DTR costs could rise by a further £1bn

From Defence management

DTR costs could rise by a further £1bn

Tuesday, February 24, 2009
The cost of the Defence Training Review (DTR) may rise by a further £1bn Defence Management has learned.

In a report that first appeared in the South Wales Echo, the cost of the project was listed as £13bn, an increase of £1bn since the last officials figures on the DTR were released late last year.

The initial contract projected the DTR's costs to be £11bn. But the finances for the consortium ran into trouble when their main source of income: the selling of vacant MoD land, was affected by the recent slump in property prices.

The Metrix consortium which is running the programme has resubmitted a business plan which defence ministers have said is close to being approved. The proposal estimated costs to be art £12bn.

The latest cost projection of £13bn could factor in contingency funding or other unforeseen added costs. With the economy now officially in recession the financial markets have proven become more and more volatile with lenders timid to lend money, even to public service related projects. An attempt to raise revenue for the DTR through a bond initiative was scrapped a few months ago due to poor returns.20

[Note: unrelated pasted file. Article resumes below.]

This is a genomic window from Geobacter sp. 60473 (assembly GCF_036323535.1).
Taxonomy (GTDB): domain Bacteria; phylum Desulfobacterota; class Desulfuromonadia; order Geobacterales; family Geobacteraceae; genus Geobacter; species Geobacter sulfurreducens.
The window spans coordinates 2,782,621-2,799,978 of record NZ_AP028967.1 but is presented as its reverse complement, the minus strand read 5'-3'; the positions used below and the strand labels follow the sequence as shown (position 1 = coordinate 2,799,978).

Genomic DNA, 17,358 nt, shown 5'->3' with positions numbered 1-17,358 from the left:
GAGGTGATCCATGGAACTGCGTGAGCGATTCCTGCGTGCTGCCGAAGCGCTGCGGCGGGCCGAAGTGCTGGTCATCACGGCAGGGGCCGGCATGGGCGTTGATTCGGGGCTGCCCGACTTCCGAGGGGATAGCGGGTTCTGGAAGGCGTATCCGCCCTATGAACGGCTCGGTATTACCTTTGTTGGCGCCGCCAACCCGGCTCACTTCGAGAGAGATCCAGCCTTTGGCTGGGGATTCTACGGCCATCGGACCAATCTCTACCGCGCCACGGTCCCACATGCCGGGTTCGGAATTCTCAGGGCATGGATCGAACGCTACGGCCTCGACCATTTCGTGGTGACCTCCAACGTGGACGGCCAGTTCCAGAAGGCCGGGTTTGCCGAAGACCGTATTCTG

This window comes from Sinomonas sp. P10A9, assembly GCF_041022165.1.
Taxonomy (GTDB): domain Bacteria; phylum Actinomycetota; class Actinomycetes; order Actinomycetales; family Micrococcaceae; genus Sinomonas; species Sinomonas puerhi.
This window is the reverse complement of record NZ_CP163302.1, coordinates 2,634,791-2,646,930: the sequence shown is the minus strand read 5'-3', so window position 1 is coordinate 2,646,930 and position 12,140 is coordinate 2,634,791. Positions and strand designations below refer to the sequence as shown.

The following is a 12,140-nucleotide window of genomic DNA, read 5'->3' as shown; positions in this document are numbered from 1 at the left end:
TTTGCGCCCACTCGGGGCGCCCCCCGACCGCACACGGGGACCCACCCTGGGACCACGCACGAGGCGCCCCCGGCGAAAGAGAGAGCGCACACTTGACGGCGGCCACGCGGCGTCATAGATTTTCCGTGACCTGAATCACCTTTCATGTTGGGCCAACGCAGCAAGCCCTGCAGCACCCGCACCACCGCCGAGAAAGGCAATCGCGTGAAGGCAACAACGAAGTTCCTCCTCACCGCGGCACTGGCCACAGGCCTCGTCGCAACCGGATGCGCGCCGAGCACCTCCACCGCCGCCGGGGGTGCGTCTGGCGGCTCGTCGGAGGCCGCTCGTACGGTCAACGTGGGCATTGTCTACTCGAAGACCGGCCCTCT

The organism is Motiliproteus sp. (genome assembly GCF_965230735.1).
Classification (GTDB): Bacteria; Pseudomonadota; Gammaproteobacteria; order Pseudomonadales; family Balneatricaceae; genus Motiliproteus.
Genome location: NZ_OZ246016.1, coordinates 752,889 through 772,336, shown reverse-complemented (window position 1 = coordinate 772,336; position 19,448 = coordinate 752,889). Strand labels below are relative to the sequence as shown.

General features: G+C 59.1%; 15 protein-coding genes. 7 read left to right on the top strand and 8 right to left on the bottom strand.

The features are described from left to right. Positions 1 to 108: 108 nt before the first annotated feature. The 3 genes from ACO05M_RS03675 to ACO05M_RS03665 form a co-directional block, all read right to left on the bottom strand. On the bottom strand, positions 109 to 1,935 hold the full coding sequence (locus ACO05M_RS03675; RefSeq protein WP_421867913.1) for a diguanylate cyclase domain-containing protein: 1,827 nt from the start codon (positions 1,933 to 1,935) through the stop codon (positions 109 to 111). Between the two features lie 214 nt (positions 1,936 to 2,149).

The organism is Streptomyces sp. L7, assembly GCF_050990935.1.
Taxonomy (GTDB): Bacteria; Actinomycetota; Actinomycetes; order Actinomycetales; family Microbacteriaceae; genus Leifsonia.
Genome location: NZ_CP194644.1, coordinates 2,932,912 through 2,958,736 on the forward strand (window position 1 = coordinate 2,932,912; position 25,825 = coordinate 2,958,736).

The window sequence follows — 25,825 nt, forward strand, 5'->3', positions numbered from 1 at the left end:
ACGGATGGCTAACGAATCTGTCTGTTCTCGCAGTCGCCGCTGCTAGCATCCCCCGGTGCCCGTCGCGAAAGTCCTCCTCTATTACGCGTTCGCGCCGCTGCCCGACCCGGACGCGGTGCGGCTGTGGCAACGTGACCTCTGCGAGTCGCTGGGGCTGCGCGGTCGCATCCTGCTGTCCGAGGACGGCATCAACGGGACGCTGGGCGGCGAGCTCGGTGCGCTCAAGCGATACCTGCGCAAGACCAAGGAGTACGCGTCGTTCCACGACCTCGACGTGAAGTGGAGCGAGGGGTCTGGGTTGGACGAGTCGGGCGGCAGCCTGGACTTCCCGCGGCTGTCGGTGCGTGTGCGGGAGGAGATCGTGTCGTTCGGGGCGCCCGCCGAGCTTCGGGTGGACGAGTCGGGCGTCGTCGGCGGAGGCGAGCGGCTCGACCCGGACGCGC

The newspaper did not explain the rise of £1bn.

MP John Smith who's contingency includes St Athan where the DTR is to be built compared the region to the Gold Rush in the US.

"There will be a long queue of companies and organisations rushing to Barry and the Vale because this area will be at the heart of a world-leading centre of excellence in technical skills training.

"Where else but here in Wales will thousands of trainees from our Army, Navy and Royal Air Force receive training in highly-prized and transferable technical skills under one roof? The opportunities created by this project for people and businesses in Barry and the Vale are huge," Smith told the South Wales Echo.

Officials from PCS, the union representing the vast majority of civilian trainees who will either have to move to St Athan or lose their jobs, continue to fight the proposal. The have argued that St Athan does not have the infrastructure in place to be a suitable training academy and that forcing employees to move from all over the country to rural Wales is unacceptable.

Paul Bemrose PCS National Official said, "Should this project go ahead it will be an economic disaster for the local economy."

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